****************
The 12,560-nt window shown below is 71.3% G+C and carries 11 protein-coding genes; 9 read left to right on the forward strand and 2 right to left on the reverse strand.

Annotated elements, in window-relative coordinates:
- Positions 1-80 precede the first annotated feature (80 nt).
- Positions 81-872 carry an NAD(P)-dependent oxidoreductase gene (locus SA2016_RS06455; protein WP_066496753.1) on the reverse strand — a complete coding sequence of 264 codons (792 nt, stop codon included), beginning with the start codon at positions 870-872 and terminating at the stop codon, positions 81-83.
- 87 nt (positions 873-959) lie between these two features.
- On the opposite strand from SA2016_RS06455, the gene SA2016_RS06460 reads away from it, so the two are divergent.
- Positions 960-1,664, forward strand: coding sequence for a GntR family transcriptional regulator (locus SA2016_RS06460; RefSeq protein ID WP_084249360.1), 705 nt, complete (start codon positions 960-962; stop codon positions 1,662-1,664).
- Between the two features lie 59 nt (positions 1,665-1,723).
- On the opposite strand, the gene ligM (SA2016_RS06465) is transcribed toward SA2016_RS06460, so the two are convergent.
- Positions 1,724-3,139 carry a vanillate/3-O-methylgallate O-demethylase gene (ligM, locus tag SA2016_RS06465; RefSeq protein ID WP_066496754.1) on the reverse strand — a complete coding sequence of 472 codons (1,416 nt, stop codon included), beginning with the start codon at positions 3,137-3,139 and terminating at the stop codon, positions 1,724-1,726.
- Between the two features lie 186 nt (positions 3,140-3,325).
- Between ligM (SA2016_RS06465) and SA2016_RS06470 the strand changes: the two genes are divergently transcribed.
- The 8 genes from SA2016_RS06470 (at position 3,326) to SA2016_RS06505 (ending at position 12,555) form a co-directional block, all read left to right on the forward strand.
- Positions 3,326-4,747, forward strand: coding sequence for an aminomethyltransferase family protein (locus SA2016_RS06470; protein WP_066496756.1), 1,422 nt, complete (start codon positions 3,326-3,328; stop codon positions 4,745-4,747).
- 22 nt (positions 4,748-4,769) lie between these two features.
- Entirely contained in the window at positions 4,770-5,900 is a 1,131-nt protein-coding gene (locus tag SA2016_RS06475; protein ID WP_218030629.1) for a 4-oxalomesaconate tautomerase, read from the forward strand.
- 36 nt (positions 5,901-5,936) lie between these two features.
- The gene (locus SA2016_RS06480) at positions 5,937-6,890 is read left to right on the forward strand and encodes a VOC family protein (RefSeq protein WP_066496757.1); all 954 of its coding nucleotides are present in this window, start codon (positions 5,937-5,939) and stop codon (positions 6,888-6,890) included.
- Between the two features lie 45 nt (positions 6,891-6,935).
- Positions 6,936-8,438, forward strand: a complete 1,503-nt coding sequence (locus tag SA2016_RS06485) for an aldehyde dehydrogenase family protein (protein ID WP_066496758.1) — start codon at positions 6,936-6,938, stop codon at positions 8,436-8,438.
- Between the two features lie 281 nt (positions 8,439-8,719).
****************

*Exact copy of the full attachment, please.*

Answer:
The 12,560-nt window shown below is 71.3% G+C and carries 11 protein-coding genes; 9 read left to right on the forward strand and 2 right to left on the reverse strand.

Annotated elements, in window-relative coordinates:
- Positions 1-80 precede the first annotated feature (80 nt).
- Positions 81-872 carry an NAD(P)-dependent oxidoreductase gene (locus SA2016_RS06455; protein WP_066496753.1) on the reverse strand — a complete coding sequence of 264 codons (792 nt, stop codon included), beginning with the start codon at positions 870-872 and terminating at the stop codon, positions 81-83.
- 87 nt (positions 873-959) lie between these two features.
- On the opposite strand from SA2016_RS06455, the gene SA2016_RS06460 reads away from it, so the two are divergent.
- Positions 960-1,664, forward strand: coding sequence for a GntR family transcriptional regulator (locus SA2016_RS06460; RefSeq protein ID WP_084249360.1), 705 nt, complete (start codon positions 960-962; stop codon positions 1,662-1,664).
- Between the two features lie 59 nt (positions 1,665-1,723).
- On the opposite strand, the gene ligM (SA2016_RS06465) is transcribed toward SA2016_RS06460, so the two are convergent.
- Positions 1,724-3,139 carry a vanillate/3-O-methylgallate O-demethylase gene (ligM, locus tag SA2016_RS06465; RefSeq protein ID WP_066496754.1) on the reverse strand — a complete coding sequence of 472 codons (1,416 nt, stop codon included), beginning with the start codon at positions 3,137-3,139 and terminating at the stop codon, positions 1,724-1,726.
- Between the two features lie 186 nt (positions 3,140-3,325).
- Between ligM (SA2016_RS06465) and SA2016_RS06470 the strand changes: the two genes are divergently transcribed.
- The 8 genes from SA2016_RS06470 (at position 3,326) to SA2016_RS06505 (ending at position 12,555) form a co-directional block, all read left to right on the forward strand.
- Positions 3,326-4,747, forward strand: coding sequence for an aminomethyltransferase family protein (locus SA2016_RS06470; protein WP_066496756.1), 1,422 nt, complete (start codon positions 3,326-3,328; stop codon positions 4,745-4,747).
- 22 nt (positions 4,748-4,769) lie between these two features.
- Entirely contained in the window at positions 4,770-5,900 is a 1,131-nt protein-coding gene (locus tag SA2016_RS06475; protein ID WP_218030629.1) for a 4-oxalomesaconate tautomerase, read from the forward strand.
- 36 nt (positions 5,901-5,936) lie between these two features.
- The gene (locus SA2016_RS06480) at positions 5,937-6,890 is read left to right on the forward strand and encodes a VOC family protein (RefSeq protein WP_066496757.1); all 954 of its coding nucleotides are present in this window, start codon (positions 5,937-5,939) and stop codon (positions 6,888-6,890) included.
- Between the two features lie 45 nt (positions 6,891-6,935).
- Positions 6,936-8,438, forward strand: a complete 1,503-nt coding sequence (locus tag SA2016_RS06485) for an aldehyde dehydrogenase family protein (protein ID WP_066496758.1) — start codon at positions 6,936-6,938, stop codon at positions 8,436-8,438.
- Between the two features lie 281 nt (positions 8,439-8,719).